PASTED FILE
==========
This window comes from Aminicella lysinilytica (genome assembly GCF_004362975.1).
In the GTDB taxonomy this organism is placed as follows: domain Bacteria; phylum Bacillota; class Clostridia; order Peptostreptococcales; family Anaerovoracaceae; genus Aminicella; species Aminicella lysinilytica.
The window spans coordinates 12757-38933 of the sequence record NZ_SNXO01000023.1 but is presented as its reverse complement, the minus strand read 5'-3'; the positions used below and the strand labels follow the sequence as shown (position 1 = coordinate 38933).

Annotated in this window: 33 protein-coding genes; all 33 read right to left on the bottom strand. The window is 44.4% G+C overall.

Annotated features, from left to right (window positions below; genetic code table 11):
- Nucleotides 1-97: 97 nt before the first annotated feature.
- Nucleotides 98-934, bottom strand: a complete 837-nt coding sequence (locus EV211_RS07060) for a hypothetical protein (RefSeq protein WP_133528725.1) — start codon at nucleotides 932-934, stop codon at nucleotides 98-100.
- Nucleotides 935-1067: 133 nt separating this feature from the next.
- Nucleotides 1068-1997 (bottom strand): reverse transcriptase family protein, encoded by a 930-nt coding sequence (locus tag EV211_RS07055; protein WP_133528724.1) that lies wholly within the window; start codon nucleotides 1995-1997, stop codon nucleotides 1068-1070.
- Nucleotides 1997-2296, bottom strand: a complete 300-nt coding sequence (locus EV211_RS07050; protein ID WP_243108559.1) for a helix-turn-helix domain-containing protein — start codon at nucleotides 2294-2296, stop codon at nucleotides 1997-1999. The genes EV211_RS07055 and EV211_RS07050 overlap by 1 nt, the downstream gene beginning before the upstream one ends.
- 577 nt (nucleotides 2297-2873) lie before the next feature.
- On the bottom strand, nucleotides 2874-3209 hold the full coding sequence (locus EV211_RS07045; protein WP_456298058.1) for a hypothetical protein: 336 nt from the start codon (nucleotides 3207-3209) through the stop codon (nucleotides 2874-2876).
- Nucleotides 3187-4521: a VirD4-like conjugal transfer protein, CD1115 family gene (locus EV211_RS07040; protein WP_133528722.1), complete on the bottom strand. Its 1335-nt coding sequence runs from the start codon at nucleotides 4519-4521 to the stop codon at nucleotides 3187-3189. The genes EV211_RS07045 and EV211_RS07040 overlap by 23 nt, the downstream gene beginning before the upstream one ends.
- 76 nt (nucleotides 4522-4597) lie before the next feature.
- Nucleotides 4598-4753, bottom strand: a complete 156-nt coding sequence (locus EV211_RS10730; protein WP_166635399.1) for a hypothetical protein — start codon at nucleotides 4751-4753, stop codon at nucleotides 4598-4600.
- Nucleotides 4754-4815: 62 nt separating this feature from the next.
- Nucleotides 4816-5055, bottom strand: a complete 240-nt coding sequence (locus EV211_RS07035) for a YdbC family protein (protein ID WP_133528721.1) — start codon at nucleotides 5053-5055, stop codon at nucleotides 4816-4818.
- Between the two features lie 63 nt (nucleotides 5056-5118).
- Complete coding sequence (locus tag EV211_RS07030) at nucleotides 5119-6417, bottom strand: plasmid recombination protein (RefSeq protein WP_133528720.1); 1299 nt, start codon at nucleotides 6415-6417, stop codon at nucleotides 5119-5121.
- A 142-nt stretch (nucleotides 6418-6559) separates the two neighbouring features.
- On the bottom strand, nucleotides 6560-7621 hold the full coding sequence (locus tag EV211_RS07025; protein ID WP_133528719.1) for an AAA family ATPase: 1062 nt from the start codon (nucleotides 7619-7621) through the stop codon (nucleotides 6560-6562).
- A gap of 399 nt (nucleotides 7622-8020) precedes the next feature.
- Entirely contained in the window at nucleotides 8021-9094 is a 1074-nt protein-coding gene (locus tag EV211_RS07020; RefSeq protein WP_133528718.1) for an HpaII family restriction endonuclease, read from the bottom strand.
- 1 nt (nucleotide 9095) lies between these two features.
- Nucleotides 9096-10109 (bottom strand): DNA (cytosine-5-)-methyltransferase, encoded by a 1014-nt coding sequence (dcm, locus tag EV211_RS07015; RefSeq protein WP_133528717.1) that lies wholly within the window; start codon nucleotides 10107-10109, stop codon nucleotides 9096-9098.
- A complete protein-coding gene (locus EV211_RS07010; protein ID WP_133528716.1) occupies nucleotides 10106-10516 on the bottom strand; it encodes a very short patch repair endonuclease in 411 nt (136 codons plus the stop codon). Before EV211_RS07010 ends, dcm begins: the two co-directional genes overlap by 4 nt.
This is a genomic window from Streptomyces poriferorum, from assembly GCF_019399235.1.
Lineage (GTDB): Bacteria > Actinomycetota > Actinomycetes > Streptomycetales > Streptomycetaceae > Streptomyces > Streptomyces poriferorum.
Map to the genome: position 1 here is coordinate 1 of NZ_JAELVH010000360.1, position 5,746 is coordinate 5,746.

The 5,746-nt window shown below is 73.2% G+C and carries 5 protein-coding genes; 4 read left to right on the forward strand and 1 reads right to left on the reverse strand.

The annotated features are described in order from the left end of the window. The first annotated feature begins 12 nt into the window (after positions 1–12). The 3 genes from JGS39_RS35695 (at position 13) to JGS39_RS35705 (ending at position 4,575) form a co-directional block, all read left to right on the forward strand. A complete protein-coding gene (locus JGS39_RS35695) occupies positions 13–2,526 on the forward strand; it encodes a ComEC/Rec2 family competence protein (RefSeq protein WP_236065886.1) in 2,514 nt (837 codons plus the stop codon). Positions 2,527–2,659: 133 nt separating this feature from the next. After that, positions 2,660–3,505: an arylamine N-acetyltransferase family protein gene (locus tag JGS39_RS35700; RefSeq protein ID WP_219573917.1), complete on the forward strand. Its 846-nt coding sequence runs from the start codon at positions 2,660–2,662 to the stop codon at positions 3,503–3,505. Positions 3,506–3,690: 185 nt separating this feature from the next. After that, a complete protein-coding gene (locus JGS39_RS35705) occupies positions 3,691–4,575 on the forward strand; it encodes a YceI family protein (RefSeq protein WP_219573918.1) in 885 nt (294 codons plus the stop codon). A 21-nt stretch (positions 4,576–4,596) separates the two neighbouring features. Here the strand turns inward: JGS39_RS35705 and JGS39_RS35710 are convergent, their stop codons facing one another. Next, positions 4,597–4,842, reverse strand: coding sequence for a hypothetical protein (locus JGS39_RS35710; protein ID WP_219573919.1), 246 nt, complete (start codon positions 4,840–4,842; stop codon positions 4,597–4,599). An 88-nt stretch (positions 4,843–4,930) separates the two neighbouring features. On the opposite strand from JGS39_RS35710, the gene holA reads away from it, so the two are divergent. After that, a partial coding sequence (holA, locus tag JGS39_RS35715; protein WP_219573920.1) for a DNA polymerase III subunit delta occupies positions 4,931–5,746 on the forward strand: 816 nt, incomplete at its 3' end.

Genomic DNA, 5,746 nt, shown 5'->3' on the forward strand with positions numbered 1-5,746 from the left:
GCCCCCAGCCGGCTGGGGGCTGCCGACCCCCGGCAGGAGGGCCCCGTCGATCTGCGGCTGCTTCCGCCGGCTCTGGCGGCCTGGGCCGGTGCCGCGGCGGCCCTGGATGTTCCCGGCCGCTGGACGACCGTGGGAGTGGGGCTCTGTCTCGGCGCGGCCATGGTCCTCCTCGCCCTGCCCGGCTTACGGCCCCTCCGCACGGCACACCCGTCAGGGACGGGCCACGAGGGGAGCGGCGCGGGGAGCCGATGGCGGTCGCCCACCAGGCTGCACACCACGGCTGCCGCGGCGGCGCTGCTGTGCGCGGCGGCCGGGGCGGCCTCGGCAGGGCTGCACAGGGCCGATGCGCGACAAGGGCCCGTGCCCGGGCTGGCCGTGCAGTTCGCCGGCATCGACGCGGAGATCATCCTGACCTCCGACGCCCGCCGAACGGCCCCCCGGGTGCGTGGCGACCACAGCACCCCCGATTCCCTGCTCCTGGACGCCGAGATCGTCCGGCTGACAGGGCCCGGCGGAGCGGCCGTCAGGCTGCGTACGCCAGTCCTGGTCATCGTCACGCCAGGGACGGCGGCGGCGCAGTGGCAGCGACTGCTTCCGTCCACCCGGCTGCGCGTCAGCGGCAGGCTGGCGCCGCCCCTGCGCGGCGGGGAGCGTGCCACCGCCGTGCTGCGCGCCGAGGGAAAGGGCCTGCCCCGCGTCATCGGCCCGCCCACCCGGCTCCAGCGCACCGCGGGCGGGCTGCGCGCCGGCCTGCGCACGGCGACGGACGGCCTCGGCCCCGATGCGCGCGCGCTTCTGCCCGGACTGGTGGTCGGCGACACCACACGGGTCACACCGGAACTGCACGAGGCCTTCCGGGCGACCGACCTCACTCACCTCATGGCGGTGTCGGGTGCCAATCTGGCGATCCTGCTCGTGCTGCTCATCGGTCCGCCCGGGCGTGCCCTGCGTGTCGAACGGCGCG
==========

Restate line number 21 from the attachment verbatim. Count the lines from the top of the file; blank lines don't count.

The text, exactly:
- On the bottom strand, nucleotides 6560-7621 hold the full coding sequence (locus tag EV211_RS07025; protein ID WP_133528719.1) for an AAA family ATPase: 1062 nt from the start codon (nucleotides 7619-7621) through the stop codon (nucleotides 6560-6562).